Recycled plastic used to construct durable footbridges
Over the years footbridges over streams and rivers have evolved from wooden construction to concrete and steel to provide a longer lifespan, but concrete can be ugly in some surroundings and a coated steel contact surface will succumb to corrosion fairly quickly and needs to be maintained regularly in order to ensure continued safe service.
Recently a more lightweight, maintenance-free and sustainable footbridge construction method, in the form of recycled plastic for the touch surfaces and structural steel for the load bearing sections, has been specified by the UK Environment Agency (EA). The bridges themselves are being designed, fabricated and installed by ECS Engineering Services.
One very recent example has been installed near Rickmansworth in Hertfordshire, where a wooden footbridge that required regular maintenance in order to keep it in suitable order for use by the general public has been replaced with a more durable design incorporating KLP® recycled plastic.
ECS Engineering Services, which has a number of framework contracts with the EA, was tasked with removing the existing footbridge and installing the new maintenance-free bridge designed and manufactured by ECS from recycled plastic and a steel sub-frame. The new design has a very similar look to the original bridge but it is weather resistant, providing up to twice the anti-slip properties of wood, especially in wintery conditions.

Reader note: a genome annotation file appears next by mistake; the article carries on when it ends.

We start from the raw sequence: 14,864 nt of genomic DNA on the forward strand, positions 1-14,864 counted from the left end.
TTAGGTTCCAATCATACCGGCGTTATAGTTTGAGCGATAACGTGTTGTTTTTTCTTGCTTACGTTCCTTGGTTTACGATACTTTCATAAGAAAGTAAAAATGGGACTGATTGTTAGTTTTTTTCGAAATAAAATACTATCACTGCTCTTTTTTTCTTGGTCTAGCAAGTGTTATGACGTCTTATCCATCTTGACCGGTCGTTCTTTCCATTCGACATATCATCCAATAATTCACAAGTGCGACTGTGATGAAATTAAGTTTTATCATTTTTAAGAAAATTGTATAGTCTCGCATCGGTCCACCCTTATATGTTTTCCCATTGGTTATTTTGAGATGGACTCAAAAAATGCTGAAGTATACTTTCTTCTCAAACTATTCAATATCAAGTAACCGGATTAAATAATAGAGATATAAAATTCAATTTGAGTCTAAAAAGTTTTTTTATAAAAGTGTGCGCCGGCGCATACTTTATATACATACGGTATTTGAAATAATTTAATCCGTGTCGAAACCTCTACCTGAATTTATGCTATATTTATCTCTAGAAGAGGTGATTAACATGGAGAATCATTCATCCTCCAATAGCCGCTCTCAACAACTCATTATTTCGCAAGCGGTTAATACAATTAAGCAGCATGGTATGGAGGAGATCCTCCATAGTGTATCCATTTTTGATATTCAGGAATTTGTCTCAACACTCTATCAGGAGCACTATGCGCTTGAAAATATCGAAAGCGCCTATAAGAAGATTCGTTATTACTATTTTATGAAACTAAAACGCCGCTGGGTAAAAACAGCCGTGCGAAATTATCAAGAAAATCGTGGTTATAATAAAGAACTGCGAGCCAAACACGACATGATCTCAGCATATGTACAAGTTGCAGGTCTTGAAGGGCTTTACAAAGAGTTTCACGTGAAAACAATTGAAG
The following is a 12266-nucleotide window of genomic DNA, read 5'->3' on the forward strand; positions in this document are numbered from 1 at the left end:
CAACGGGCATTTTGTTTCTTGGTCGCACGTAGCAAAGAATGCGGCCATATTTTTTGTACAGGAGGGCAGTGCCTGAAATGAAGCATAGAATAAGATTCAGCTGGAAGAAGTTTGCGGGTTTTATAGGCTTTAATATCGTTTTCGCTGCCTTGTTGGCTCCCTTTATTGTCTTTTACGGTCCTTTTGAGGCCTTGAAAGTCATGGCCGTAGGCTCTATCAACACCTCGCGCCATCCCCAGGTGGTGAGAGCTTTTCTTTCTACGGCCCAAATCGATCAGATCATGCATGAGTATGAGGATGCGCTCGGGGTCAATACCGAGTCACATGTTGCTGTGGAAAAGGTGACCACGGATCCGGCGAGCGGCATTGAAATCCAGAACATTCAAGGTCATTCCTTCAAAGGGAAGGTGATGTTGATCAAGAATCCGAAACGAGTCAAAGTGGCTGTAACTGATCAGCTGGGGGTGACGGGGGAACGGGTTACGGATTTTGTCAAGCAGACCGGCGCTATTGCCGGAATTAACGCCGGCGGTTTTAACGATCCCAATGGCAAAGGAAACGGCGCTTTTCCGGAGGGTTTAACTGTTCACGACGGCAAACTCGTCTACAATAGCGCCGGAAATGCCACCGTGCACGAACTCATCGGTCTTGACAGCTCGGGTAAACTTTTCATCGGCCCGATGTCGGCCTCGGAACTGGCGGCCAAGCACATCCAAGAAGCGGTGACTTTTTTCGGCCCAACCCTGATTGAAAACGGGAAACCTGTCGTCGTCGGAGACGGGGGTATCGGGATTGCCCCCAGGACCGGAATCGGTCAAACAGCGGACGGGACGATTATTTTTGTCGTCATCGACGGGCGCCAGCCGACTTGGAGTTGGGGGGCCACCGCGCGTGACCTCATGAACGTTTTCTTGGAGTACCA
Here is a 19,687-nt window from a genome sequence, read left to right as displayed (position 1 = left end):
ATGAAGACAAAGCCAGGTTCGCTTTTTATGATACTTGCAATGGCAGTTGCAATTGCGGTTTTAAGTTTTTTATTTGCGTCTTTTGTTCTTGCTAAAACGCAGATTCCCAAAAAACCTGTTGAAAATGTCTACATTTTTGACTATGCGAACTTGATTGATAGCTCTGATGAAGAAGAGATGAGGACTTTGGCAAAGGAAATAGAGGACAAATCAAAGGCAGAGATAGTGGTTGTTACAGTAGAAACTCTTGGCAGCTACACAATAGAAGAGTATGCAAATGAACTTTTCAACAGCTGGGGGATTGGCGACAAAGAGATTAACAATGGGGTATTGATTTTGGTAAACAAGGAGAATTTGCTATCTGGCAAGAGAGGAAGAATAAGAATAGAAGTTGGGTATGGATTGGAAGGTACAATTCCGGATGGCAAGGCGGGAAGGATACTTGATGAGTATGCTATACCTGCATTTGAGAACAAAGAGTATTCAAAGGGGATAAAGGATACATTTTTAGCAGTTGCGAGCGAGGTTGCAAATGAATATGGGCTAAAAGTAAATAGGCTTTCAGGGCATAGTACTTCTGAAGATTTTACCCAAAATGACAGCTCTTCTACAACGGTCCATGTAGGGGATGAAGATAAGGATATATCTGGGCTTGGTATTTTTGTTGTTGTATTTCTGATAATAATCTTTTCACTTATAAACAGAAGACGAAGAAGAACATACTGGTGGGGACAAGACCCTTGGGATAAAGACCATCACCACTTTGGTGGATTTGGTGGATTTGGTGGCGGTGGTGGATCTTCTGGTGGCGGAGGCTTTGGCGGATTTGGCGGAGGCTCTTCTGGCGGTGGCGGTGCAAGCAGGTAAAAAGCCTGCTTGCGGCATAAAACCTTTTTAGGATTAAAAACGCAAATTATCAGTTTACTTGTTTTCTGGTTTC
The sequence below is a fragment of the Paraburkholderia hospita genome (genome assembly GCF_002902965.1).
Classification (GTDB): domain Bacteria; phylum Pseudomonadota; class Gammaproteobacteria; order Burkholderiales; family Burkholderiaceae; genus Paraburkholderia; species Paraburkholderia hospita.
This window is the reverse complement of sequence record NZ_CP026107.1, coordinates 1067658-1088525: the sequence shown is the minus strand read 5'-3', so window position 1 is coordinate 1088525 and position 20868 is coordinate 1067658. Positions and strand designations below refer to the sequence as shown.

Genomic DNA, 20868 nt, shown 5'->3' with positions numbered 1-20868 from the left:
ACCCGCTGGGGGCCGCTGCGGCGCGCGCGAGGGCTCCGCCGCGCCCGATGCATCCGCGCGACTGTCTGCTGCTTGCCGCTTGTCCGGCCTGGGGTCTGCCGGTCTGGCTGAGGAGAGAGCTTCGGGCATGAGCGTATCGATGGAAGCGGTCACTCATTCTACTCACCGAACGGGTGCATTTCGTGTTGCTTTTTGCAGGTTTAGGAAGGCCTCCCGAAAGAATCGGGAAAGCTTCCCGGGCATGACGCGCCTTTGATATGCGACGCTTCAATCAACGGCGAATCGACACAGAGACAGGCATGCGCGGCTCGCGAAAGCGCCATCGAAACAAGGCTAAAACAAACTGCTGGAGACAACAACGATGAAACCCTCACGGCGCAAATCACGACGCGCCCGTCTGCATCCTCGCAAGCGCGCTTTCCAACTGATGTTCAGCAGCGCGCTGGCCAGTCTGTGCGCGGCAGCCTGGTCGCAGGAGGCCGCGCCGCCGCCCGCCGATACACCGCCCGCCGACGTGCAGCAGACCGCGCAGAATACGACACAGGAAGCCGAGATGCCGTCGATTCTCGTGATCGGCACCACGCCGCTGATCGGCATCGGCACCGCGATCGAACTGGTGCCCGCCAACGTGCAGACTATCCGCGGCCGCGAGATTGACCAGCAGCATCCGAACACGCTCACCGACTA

The design, created by ECS, closely resembles the old footbridge from a visual perspective and measures nearly 10m in length. The sub-frame is constructed from steel, with two strengthened lifting points incorporated to allow the entire structure to be lifted into place by a mobile crane. The remainder of the bridge, the posts, handrails and boards are all constructed from KLP®.
Jamie Wesley, Operations Manager at ECS comments, “This revolutionary design holds several benefits for everyone involved. The plastic material is easy to work with and has a high quality finish. It is maintenance free, with no danger of rotting or splintering, while at the same time it is sustainable and environmentally friendly, which it wouldn’t normally be if it were constructed using only virgin materials.”
The use of KLP® recycled plastic materials supports the EA corporate strategy of encouraging the use of more sustainable products and services and to promote sustainable development. As a framework contractor for the EA, ECS understands this and the many other requirements of the contract, including safe working practices and quality control systems all of which are closely followed.
The raw materials for the bridge were machined and drilled to match the engineering design before being assembled by the ECS engineers at the production facility. The completed bridge was then loaded onto a lorry for transport to site on the appointed day. Working closely with the EA and the local council, ECS arranged for a mobile crane to lift the old bridge out of position and allow the installation of the new bridge.
Jamie Wesley concludes: “We have delivered a great turn-key solution that meets all the requirements by sourcing a product that has the required strength but does not require any maintenance and will last for decades. From the initial design, to fabrication, construction and installation, ECS has provided the complete package within the allotted timeframe. With so many advantages, we are looking to offer this type of product to other customers for use in similar situations.”